Golden Delicious apples are medium to large with a lovely golden-yellow skin. They have a sweet, mellow flavor and a crisp texture.

These apples are excellent for fresh eating, cooking, and baking. They’re typically ready for harvest in late September to early October.

Golden Delicious trees are self-fertile, making them a good choice for a home grower who only has space for one tree.

However, like other apple varieties, they can benefit from cross-pollination for a larger yield.

6. Red Delicious

Red Delicious apples growing on the tree.

The Red Delicious apple tree is a large, robust variety that can reach heights and widths of up to 20-25 feet. It’s known for its productivity and the attractive, upright form of the tree.

Red Delicious apples are large with deep-red skin. They have a sweet, mild flavor and a somewhat softer texture compared to other varieties.

These apples are best for fresh eating and are typically ready for harvest in late September.

Red Delicious trees are partially self-fertile, but they’ll produce a larger crop if cross-pollinated with another apple variety.

7. Pink Lady

Pink Lady apples growing on the tree.

The Pink Lady apple tree, also known as Cripps Pink, is a medium-sized variety that typically grows to around 15-20 feet in height and width. It’s known for its vigorous growth and good disease resistance.

Pink Lady apples are medium to large with a pink blush over a yellow-green background. They have a unique tart-sweet flavor and a firm, crisp texture.

These apples store well and are typically ready for harvest in late October to November.

Pink Lady trees require a long growing season and do best in warmer apple-growing regions. They also require cross-pollination with another apple variety.

8. McIntosh

Several McIntosh apples growing on the tree.

The McIntosh apple tree is a medium-sized variety, typically growing to around 15-20 feet in height and width. It’s known for its hardiness and the attractive, round form of the tree.

McIntosh apples are medium in size with a red blush over a greenish-yellow background. They have a tart, refreshing flavor and a tender, juicy texture.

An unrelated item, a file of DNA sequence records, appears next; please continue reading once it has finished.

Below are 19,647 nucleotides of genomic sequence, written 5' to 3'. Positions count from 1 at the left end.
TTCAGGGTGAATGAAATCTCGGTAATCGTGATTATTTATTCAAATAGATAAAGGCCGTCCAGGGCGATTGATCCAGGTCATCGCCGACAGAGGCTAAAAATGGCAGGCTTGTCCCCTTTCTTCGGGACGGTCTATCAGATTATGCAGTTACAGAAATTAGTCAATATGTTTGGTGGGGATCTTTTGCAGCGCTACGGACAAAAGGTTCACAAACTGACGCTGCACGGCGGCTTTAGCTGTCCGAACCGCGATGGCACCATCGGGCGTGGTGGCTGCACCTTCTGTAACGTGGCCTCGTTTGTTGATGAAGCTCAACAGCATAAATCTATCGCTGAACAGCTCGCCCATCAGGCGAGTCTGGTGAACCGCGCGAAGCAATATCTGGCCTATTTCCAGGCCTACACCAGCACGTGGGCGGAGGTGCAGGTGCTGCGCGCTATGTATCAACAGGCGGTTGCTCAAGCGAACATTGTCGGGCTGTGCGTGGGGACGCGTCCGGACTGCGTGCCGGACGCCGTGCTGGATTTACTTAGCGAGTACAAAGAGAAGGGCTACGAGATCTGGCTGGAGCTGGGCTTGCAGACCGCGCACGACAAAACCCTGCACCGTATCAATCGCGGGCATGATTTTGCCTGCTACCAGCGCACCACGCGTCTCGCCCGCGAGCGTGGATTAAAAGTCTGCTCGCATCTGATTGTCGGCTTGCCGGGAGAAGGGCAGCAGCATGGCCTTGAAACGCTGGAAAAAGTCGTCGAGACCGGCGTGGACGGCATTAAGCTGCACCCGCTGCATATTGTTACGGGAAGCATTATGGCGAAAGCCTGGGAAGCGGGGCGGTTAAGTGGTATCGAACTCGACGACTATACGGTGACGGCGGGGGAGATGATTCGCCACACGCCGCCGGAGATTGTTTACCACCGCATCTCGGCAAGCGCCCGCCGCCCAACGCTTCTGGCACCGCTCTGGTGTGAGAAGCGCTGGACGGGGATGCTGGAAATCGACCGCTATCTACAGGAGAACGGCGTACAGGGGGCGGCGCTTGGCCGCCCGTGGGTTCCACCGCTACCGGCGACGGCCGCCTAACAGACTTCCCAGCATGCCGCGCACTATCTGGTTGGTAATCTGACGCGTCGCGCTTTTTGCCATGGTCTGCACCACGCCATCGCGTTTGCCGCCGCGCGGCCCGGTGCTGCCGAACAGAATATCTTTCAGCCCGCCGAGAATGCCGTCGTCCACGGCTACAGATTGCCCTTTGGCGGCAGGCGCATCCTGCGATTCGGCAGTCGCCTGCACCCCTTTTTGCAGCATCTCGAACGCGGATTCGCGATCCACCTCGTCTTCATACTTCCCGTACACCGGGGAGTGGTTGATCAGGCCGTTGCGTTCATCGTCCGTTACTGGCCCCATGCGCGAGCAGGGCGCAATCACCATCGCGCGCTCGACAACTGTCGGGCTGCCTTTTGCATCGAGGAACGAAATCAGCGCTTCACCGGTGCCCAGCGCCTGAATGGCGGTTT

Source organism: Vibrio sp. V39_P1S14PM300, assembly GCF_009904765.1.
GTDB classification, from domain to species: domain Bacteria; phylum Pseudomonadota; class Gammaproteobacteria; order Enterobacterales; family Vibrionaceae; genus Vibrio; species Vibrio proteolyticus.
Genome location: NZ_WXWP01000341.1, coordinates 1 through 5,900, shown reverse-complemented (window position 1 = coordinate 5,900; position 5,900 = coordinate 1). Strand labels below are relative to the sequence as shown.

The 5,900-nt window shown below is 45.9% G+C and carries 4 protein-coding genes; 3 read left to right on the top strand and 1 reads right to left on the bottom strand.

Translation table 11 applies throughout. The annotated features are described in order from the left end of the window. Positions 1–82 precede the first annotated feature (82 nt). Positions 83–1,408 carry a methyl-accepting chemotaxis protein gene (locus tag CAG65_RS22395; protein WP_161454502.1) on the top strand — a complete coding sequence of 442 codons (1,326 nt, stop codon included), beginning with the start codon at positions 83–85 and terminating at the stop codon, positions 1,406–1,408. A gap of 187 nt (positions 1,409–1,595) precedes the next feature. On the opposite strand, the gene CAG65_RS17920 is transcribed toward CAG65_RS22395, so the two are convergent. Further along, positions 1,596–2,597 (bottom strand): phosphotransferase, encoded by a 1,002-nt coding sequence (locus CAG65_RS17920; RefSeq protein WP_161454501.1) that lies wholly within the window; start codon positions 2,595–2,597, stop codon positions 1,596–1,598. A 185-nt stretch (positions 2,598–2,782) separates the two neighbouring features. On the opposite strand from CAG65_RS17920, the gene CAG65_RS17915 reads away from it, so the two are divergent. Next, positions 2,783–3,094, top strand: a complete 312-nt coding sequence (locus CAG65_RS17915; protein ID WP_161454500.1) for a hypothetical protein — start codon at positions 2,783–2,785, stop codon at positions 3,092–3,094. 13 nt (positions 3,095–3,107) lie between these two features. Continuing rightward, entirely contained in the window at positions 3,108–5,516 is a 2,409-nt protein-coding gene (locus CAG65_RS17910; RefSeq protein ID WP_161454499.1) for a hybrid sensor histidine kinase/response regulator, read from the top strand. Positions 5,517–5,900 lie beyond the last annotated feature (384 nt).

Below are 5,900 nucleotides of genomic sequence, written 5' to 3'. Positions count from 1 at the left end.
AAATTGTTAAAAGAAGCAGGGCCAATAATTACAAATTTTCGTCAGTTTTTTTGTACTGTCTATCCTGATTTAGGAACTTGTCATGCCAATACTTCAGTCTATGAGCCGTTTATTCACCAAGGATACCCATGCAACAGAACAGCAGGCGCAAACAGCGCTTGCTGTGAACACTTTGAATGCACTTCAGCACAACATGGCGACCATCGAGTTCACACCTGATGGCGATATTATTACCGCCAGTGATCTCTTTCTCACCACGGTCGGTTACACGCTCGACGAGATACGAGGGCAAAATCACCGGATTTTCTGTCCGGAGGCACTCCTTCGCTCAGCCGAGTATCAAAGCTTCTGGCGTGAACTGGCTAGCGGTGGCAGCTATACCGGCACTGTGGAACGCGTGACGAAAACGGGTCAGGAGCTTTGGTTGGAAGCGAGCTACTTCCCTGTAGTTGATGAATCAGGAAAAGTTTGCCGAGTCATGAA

These apples are versatile and can be used for fresh eating, cooking, and cider making. They’re usually ready for harvest in mid to late September.

McIntosh trees are partially self-fertile, but they’ll produce a larger crop if cross-pollinated with another apple variety.

9. Jonagold

Many Jonagold apples growing on the tree.

The Jonagold apple tree is a large, vigorous variety that can grow up to 20-25 feet in height and width. It’s a cross between Jonathan and Golden Delicious, combining the best qualities of both parents.

Jonagold apples are large with yellow-green skin and a red blush. They have a balanced sweet-tart flavor and a crisp, juicy texture.

These apples are excellent for both fresh eating and cooking. They’re typically ready for harvest in mid to late October.

Jonagold trees are triploid, meaning they have an extra set of chromosomes. They are sterile and require cross-pollination with two other apple varieties.

10. Braeburn

Several Braeburn apples growing on the tree.

The Braeburn apple tree is a medium to large-sized variety, typically growing around 15-20 feet in height and width. It’s known for its productivity and good resistance to apple scab.

Braeburn apples are medium to large with a red blush over a yellow-green background. They have a balanced sweet-tart flavor and a firm, crisp texture.

These apples store well and are typically ready for harvest in late October to November.

Braeburn trees require a long growing season and do best in warmer apple-growing regions. They also require cross-pollination with another apple variety.

11. Rome Beauty

Rome apples growing on tree.

The Rome Beauty apple tree is a medium to large-sized variety, typically growing to around 15-20 feet in height and width. It’s known for its hardiness and the attractive, round form of the tree.